Capsule Art Reviews: June 12, 2014

"Alongside" The Barbara Davis Gallery's exhibition of "Alongside," a group showing of nine artists, is international indeed, with some Houston contributors joined by artists from New York, Sweden and Denmark and one who was born in Israel and now resides in Providence, Rhode Island. Dominating the entrance is Snowcanoes by Denmark's Mie Olise, part representational, part abstract, deeply involving, powerful and rewarding. Quieter and simpler in composition is New Yorker Robert Kelly's Baltic Portal III. Its directness has its own charm; it is curiously soothing in its regularity and choice of pigments. Houston's Paul Fleming has a site-specific work, Borrowed Time, composed of hundreds of small button-like circles, rising from the floor to the ceiling in a graceful journey, as though a flock of birds had taken flight. It is detailed, and intriguing. Houston's Troy Stanley has a concrete collage, close to monochromatic, that moves at the top from lacelike filigree to a rougher texture at its bottom, where concrete has been added. It is highly original, and courageous. East Hampton's iconoclastic Matthew Satz, famed for his literal tar-and-feathers works, is showing Untitled, Smoke Painting (60x60"), whose complexity is in the fine detail, resulting in a stunning work-of-art. Sweden's Ditte Ejlerskov provides rich texture in a very original work, with two canvases interlaced and woven together, with the canvas below split into tassels. Titled The Baroque Tassel Painting, it marks Ejlerskov as a generous painter who gives her viewers a lot. Israel-born Yizhak Elyashiv provides ten panels of watercolors on paper, all part of one image that must be seen from as far away as possible, revealing a mountainous landscape, with echoes of Japanese work. It communicates a sense of a land isolated but strong and patient, awaiting its destiny. Through July 3. 4411 Montrose, 713-520-9200. — JJT

"Funnel Tunnel" Clunky, streaked wood and wiry metal are the last things one would consider using to celebrate Art League Houston and the colorful Montrose neighborhood that surrounds it. Then again, talent is as talent does, and bare-bones as they may be, Patrick Renner's pieces are feats of size and color. Bounded Operator (2012) is a wall of windows glued together and filled with sand, rock and gravel, mingled with pieces of wood splashed in tie-dye, exchanging its windowpane aesthetic for a swirling metal one. The rainbow brightness of Wooddauber (2012) is one of many rainbow-colored chunks of wood from Renner's "Vestigial Structures" show exhibited last year at Avis Frank Gallery. The two pieces are combined to create "Funnel Tunnel," a metal-on-wood masterpiece so big that Art League publicly called on volunteers to help paint the wooden strips in the weeks before its opening. Before then, Renner could be seen blowtorching metal pieces together to create a wiry foundation for the wooden strips to attach to. It would, however, be inaccurate to describe "Funnel Tunnel" as skeletal. While other Renner pieces may come off as hollow, the wood and metal in "Funnel Tunnel" work together to create an artwork representative of the inclusive nature of the area around it. Those wooden strips? Painted in the hues of the rainbow, they very accurately represent the diverse people, businesses and culture of Montrose. The metal? Permanently melded together to hold the rainbow strips of wood, it represents the collectivity of this community. These materials create a 180-foot civic art sculpture seen whirling down the center of Montrose Boulevard. "Funnel Tunnel" will be on display in front of Art League Houston for the next nine months. 1953 Montrose, 713-523-9530. — AO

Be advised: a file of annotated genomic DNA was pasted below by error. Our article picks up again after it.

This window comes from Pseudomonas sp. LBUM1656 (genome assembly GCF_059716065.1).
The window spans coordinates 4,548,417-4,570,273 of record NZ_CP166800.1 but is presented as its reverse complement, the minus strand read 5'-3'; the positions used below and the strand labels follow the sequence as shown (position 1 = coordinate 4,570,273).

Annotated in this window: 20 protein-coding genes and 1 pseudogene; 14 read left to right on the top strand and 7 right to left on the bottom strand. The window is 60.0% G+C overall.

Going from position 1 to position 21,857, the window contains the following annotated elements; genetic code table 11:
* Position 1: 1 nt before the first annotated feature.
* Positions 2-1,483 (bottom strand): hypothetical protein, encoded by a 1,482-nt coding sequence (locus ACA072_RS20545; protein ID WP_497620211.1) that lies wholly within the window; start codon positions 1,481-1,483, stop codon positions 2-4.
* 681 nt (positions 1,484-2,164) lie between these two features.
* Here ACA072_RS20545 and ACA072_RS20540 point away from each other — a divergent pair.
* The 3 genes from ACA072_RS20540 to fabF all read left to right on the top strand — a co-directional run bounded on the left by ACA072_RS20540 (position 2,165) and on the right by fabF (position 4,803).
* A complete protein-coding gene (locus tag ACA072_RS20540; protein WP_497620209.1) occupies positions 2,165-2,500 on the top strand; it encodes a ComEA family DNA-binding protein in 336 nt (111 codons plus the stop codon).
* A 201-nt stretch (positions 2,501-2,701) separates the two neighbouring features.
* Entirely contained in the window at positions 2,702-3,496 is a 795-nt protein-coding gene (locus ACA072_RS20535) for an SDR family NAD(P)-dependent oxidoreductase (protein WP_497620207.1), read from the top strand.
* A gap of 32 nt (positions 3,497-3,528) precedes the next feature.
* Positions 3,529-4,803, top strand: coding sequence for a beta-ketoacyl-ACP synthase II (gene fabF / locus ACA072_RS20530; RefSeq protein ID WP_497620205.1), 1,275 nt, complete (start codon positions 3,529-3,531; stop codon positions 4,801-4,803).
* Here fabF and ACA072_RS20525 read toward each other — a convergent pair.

"Jim Nolan: Apropos of Nothing" The name Art Palace may suggest royalty, but its current exhibition is deliberately lowbrow. Jim Nolan loves plastic flowers, and makes good use of them in this, his second solo show at Art Palace. Nolan can paint beautifully — see his Flower Portrait Pink — but even here his demon imp has added, unobtrusively, the bar-code tag. Very in-your-face is his ABV#4 — w/ Bottle, as colorful and attractive large dots clustered together are pierced by an actual three-dimensional beer bottle, ugly indeed, and that is its point — Nolan's irreverence is a send-up of an art world that sometimes can take itself too seriously. There's a refreshing cheerfulness about Nolan's art. His ABV# — Tight Cluster again has a cluster of large dots, in pale colors, and its simplicity is endearing, interesting and involving. The most ambitious work is My New Flag, composed of two large circles on the wall and on the floor a black backing for a round glass table top, resting on socks; I have absolutely no idea what it means — that is probably Nolan's point. Through July 11. 3913 Main, 281-501-2964, — JJT